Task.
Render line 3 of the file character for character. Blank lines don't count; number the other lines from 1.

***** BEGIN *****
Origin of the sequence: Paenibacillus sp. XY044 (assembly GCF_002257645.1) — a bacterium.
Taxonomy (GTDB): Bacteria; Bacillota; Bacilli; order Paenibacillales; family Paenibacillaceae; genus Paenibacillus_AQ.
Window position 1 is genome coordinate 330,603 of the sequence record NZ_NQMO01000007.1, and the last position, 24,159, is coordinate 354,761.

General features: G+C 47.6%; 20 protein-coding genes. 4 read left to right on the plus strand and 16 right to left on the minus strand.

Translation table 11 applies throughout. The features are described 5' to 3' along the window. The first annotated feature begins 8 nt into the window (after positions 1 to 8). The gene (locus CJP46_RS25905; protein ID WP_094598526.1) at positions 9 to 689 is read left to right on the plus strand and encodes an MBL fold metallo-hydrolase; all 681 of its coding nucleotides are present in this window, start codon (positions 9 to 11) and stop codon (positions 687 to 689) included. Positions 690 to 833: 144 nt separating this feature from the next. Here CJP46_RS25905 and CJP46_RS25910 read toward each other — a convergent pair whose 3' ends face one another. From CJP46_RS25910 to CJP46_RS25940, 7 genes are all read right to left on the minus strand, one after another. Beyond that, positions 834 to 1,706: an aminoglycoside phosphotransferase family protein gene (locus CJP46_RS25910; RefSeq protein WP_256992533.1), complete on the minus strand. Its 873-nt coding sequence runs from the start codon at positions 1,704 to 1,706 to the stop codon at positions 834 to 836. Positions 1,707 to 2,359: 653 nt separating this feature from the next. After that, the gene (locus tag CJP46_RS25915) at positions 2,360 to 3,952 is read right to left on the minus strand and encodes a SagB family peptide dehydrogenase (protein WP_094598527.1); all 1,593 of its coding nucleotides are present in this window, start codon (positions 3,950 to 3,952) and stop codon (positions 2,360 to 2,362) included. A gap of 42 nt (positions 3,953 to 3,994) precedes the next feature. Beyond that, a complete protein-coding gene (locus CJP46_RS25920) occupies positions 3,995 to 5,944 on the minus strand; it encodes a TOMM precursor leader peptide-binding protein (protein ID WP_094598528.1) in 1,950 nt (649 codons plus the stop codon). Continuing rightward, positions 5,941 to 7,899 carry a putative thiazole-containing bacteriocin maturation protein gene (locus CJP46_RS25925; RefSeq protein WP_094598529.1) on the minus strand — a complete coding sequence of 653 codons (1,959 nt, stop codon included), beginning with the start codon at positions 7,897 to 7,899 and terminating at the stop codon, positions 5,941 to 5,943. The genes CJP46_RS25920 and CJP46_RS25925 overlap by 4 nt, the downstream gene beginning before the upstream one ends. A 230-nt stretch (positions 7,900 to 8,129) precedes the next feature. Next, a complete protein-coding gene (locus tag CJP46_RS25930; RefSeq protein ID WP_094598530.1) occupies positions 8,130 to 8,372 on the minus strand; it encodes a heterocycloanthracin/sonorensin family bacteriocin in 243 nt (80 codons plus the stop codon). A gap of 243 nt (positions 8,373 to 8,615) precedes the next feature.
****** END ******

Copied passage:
Window position 1 is genome coordinate 330,603 of the sequence record NZ_NQMO01000007.1, and the last position, 24,159, is coordinate 354,761.